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Heavy hitters pick sides in court challenge to Berkeley, Calif., gas ban


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Heavy hitters pick sides in court challenge to Berkeley, Calif., gas ban

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People walk along Center Street in downtown Berkeley, Calif. In a 2019 lawsuit, the California Restaurant Association challenged a ban on natural gas in Berkeley that was a model for other U.S. cities.
Source: Smith Collection/Gado/Getty Images

Major government and industry players are drawing battle lines in a court challenge to a pioneering building gas ban in Berkeley, Calif.

The U.S. government and a group of liberal-leaning states are among the parties backing Berkeley in the U.S. Court of Appeals for the 9th Circuit. Meanwhile, several industry groups support the California Restaurant Association, or CRA, as it appeals a lower court's decision to dismiss its lawsuit seeking to overturn Berkeley's restrictions on gas use in new buildings.

The Berkeley ban was a model for cities when it passed in 2019, but building electrification mandates have since evolved to meet varying statutory and regulatory frameworks. However, the CRA argument revolved around federal preemption and could be used to challenge electrification codes around the country if the group prevails.

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In a 2019 lawsuit, lawyers for the CRA argued that the Berkeley ban ran afoul of the federal Energy Policy and Conservation Act, or EPCA, which regulates the energy efficiency and use of consumer products. The law preempts local and state regulations for EPCA-covered products. Because the Berkeley ordinance essentially required that no gas be used in buildings, it clashed with EPCA jurisdiction over regulating the quantity of gas consumed in appliances, the lawyers said.

In July 2021, U.S. District Court Judge Yvonne Gonzalez Rogers dismissed the CRA interpretation of the EPCA as expansive and unpersuasive. The judge said the Berkeley ordinance did not directly regulate energy efficiency or energy use of EPCA-covered appliances. Instead, Berkeley had relied on authority to regulate local gas infrastructure, an area where Congress has historically and explicitly deferred to states and cities, Gonzalez Rogers said.

In its November 2021 opening brief in the appeals court case, lawyers for the CRA pressed their original argument, saying the district court's conclusion was erroneous. Their argument rested on statutory language that said EPCA rules preempt state and local "regulation concerning ... energy use."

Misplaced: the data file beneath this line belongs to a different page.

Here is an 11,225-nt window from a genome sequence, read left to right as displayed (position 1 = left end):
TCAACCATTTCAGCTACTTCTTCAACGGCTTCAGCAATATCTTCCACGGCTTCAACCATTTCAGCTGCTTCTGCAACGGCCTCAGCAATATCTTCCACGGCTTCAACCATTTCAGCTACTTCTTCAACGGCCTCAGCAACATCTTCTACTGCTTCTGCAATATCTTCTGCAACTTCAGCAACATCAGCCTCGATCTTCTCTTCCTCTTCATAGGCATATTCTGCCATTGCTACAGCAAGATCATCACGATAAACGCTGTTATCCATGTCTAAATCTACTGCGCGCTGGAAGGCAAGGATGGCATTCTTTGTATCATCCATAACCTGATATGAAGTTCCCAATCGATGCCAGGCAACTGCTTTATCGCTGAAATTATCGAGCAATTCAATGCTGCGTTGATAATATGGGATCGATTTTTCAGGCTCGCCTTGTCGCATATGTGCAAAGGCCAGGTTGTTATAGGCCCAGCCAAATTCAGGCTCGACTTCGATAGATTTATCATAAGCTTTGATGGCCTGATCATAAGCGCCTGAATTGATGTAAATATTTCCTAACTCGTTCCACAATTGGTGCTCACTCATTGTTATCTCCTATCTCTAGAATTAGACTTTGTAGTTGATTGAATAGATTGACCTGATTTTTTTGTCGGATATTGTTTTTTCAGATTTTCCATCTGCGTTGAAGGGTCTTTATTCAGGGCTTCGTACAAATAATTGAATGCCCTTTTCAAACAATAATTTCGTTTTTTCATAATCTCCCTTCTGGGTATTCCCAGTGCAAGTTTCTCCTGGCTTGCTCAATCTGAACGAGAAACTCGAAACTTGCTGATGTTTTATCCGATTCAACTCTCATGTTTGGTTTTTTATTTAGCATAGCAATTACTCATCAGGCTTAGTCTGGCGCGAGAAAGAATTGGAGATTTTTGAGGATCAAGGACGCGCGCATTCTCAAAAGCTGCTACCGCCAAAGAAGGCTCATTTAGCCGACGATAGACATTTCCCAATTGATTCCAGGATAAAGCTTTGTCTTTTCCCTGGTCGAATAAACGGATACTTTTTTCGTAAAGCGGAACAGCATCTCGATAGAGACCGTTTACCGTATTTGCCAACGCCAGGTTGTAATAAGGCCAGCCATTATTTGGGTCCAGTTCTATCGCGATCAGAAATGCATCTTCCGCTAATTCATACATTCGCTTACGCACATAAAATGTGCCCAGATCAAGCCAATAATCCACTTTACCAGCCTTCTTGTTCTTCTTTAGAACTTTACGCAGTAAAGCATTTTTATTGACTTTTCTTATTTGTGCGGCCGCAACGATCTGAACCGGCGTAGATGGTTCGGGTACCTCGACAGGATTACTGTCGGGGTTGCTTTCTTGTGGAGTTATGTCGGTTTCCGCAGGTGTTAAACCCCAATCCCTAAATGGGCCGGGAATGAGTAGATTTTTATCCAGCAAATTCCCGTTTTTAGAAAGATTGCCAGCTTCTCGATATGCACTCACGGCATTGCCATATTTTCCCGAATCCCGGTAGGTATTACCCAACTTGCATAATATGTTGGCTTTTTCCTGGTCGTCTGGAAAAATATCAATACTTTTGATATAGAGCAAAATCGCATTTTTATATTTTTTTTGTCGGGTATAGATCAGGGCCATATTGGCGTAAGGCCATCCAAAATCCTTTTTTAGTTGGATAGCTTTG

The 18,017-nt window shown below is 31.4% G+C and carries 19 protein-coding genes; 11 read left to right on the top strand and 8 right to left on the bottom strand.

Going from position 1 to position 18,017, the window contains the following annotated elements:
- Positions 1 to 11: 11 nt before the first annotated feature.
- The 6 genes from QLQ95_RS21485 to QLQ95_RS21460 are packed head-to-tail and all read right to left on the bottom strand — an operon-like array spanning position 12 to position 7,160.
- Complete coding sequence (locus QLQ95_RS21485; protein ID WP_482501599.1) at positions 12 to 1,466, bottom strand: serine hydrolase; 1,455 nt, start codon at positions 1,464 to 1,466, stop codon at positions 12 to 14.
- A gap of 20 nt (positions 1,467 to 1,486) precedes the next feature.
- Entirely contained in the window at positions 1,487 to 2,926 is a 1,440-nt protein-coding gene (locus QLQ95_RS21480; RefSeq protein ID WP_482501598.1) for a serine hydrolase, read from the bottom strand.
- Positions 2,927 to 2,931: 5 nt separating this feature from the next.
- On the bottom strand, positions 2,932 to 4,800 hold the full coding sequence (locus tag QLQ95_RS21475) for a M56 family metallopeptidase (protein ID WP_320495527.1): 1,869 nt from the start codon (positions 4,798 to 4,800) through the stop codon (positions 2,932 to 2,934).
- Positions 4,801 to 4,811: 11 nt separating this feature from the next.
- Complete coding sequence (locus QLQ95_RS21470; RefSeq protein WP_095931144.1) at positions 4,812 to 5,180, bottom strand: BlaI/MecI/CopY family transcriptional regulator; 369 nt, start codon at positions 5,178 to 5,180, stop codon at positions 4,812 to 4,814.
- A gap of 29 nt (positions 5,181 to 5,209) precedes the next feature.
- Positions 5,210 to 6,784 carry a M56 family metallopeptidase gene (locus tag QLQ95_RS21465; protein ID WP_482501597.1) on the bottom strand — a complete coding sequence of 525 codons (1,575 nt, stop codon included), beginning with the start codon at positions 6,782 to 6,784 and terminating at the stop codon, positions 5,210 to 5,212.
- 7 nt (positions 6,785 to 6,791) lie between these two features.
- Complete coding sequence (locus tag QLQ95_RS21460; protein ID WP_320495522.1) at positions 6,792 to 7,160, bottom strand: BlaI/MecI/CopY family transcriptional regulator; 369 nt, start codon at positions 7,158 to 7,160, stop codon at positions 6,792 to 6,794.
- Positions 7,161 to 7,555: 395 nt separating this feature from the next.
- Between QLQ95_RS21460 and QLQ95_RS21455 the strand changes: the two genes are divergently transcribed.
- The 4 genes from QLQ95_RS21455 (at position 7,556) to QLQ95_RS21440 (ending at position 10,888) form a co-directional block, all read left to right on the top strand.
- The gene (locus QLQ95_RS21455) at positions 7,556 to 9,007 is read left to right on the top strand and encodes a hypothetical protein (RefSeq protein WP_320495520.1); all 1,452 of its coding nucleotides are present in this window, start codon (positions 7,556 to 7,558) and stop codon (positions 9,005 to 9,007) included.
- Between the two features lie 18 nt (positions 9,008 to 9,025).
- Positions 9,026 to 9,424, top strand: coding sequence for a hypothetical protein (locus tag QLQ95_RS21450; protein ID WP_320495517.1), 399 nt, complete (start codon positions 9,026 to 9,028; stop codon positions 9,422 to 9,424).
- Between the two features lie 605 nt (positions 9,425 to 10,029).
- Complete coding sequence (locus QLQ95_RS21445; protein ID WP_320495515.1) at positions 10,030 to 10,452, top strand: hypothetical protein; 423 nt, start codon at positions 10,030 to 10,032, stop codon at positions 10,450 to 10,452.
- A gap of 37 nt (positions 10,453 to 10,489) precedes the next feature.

Berkeley draws federal, state support

In an amicus brief in support of Berkeley, the U.S. government essentially concurred with Gonzalez Rogers. The statute, context and longstanding interpretation by U.S. presidential administrations showed that the phrase "regulation concerning ... energy use" only refers to state and local rules that seek to regulate the efficiency and energy consumption of certain appliances, lawyers for the U.S. Justice Department and U.S. Energy Department said.

"Put simply, this provision prevents states and localities from attempting to do at their level what the [Energy] Department does at the federal level," the U.S. attorneys said. "The statute does not preempt the regulation of natural gas distribution, an area traditionally subject to state authority and reserved exclusively to the states by another federal law."

States and municipalities also have the authority to adopt health and safety standards that indirectly affect energy use quantities under the EPCA, the lawyers said.

A group of states and the District of Columbia, several of which have active gas ban movements, said it is incumbent on courts to limit the interpretation of expansive statutory language. The limiting principle in the Berkeley case is that the EPCA does not preempt regulations that are indifferent to the quantity of energy that an appliance consumes, the group said. The states that filed the amicus brief include California, Maryland, Massachusetts, New Jersey, New Mexico, New York, Oregon and Washington.

Industry backs restaurant association's challenge

The American Gas Association challenged a core part of the district court's conclusion. The court found that Berkeley was exercising regulatory authority over gas distribution, which the Natural Gas Act reserved for states and cities. In light of that, the district court said it could not conclude that the EPCA preempted the city's gas ban.

The gas utility group said the authority of state and local entities to regulate gas distribution is not "pervasive and all-encompassing" but limited to specific regulatory goals. For this reason, there is scope for other federal statutes to preempt state and local action related to gas distribution, American Gas Association lawyers said.

In support of the CSA, several industry groups made an argument on the basis of congressional intent. Congress added the preemption provision in 1987 to reduce "regulatory and economic burdens on the appliance manufacturing industry" and to "protect the appliance industry from having to comply with a patchwork of numerous conflicting state requirements," they said.

The industry groups said Berkeley implemented the gas ban without conducting an adequate analysis of the impact on companies that manufacture, sell, install and use gas appliances. The groups that filed the brief were the National Association of Home Builders; National Association of Manufacturers; Air Conditioning, Heating, and Refrigeration Institute; California Building Industry Association; and Hearth, Patio and Barbecue Association.

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